“The Champions layout at PGA National is 7,140 yards of venom, a king cobra of a course that rises without warning to strike down the world’s best golfers. Snake charmers may have a better chance of taming it than the players at the Honda Classic.” – Karen Crouse of the The New York Times, February 2014.
The Palmer Course at PGA National :
Named after its designer, Arnold Palmer, this course is one of the more forgiving at PGA National Resort from tee to fairway, known as a risk/reward game. The open fairways and larger “Champion Bermuda” greens can be quite accommodating and invite players to take a chance if they dare – as golfers are not overly penalized for missing the fairway or primary rough on most holes here. There is a considerable amount of undulation through the fairway, presenting the opportunity for uneven lies and creative shot-making. The Palmer has a great series of finishing holes, with the 18th being one of the most scenic par 5s on the property.
The Fazio Course at PGA National : Formerly the Haig Course
The Fazio is a reinvention of The Haig, PGA National Resort & Spa’s original 18-hole course that opened in 1980. The Haig was designed by George and Tom Fazio in tribute to five-time PGA champion Walter Hagen, and its renovation is being led by third-generation designer Tom Fazio II, who emphasized modernizing the course layout. While the original par-72 routing remains intact, the renovation improves the classic golf architecture with modern advances, including:
- A 70% increase in total green surface to 2.5 acres, grassed with TifEagle on the greens and Celebration Bermuda grass on tees and fairways
- Reconfigured tee boxes and bunkers
- Player-friendly tees allowing the course to be played at 5,100 yards in accordance with the popular “Tee it Forward” initiative sponsored by the PGA and USGA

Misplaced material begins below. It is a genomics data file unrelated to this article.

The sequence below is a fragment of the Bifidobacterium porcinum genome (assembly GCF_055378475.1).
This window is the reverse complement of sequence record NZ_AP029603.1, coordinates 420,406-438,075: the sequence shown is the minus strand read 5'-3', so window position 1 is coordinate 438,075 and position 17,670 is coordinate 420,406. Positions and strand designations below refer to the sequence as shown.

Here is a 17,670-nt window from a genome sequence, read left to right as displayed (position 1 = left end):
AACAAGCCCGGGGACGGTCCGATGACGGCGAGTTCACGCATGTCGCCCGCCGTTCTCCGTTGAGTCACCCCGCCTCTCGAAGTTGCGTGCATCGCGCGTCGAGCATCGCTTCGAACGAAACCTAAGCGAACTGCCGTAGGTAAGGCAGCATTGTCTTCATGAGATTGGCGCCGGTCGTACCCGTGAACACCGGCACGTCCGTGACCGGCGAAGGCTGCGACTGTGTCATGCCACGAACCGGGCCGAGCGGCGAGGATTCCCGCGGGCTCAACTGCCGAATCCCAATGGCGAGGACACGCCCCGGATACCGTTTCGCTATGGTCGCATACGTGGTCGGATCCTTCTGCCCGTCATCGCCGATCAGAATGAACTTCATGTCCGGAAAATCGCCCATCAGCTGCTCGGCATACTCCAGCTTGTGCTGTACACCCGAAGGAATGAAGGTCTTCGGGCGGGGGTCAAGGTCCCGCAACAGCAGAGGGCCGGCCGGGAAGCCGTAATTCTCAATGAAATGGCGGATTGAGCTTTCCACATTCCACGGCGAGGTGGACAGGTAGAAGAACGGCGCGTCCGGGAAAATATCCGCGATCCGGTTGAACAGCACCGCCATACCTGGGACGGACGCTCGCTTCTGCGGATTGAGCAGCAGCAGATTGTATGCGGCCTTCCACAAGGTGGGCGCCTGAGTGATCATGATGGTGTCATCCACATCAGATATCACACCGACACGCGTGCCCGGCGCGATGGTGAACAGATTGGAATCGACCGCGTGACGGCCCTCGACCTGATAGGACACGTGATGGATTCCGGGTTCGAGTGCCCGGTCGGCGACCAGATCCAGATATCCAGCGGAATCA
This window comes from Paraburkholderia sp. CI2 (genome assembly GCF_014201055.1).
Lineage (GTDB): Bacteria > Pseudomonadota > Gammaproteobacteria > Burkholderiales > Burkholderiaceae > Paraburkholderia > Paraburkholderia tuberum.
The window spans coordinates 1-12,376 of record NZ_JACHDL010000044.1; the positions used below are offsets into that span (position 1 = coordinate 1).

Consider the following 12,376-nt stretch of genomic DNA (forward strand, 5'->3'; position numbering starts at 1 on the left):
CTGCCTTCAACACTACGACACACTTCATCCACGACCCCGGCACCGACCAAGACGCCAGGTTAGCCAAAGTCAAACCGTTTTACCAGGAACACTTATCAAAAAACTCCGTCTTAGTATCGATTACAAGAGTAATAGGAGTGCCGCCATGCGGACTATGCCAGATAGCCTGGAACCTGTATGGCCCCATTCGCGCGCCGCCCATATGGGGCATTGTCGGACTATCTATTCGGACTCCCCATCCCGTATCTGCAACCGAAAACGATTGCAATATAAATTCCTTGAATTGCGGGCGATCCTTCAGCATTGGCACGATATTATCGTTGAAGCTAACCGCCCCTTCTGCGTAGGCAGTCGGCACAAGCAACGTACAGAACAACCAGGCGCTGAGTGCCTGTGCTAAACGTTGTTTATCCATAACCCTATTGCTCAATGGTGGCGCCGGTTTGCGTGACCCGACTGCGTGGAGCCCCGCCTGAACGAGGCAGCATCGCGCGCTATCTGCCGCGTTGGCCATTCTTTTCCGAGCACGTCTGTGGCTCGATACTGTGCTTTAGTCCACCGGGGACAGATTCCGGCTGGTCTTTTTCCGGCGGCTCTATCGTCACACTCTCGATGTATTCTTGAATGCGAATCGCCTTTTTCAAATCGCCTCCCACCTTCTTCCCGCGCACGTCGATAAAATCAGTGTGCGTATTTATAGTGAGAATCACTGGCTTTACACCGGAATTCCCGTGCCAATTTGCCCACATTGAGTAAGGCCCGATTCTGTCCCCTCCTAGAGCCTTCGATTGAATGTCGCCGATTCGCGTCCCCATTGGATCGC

Fazio II himself believes his renovation “[achieves] that ideal balance where single-digit golfers will be fully challenged while higher handicaps will have a layout ideal for a day of enjoyable resort golf.”
The Squire Course at PGA National Golf :
Designed by Tom and George Fazio, The Squire is the shortest and most exacting of the courses at PGA National Resort. Accuracy with fairway woods and long irons is tested on many tees, and the new smaller “Emerald Bermuda” greens demand precise approach shots. Several doglegs provide a risk/reward opportunity for any longer hitter as well. The Squire is surrounded by natural areas teeming with vegetation and wildlife – the 5th hole even runs along part of a wilderness preserve, which borders the west side of the PGA National community.
In addition, the Squire has several doglegs to test the longer hitter’s control. Success or failure on the doglegs will make or break your round.
The Squire is named after the immortal Gene Sarazen. Nicknamed “The Squire,” he is as much a part of golf history as anyone who has played the game. He was a true competitor who became the first person to win the professional “Grand Slam” – the U.S. Open, British Open, PGA Championship, and the Masters. His actions on and off the course were always exemplary, and he stands today as a credit to all who have enjoyed the game.
The Estates Course at PGA National :
The Estate Course (Bay Hill Estates) is located about 5 miles away the PGA National, and features its own clubhouse with snack bar and pro shop, plus beautiful practice facilities. Designed by Karl Litten, The Estates course presents an enjoyable mix of challenging and docile holes. The course sets up for any level of player as it is one of the shorter courses at PGA National Resort & Spa. Where golfers are tested is in the formidable placement of fairway bunkers and water hazards. Generous fairways at this course will often make stray tee shots more manageable, and the large, inviting greens help keep the course fun for the high handicapper. Forced carries to many of the greens over either hazards or bunkers create a test that makes each round more enjoyable than the last. With an open feeling created by the property-wide housing setbacks, the course seems almost like a core golf course.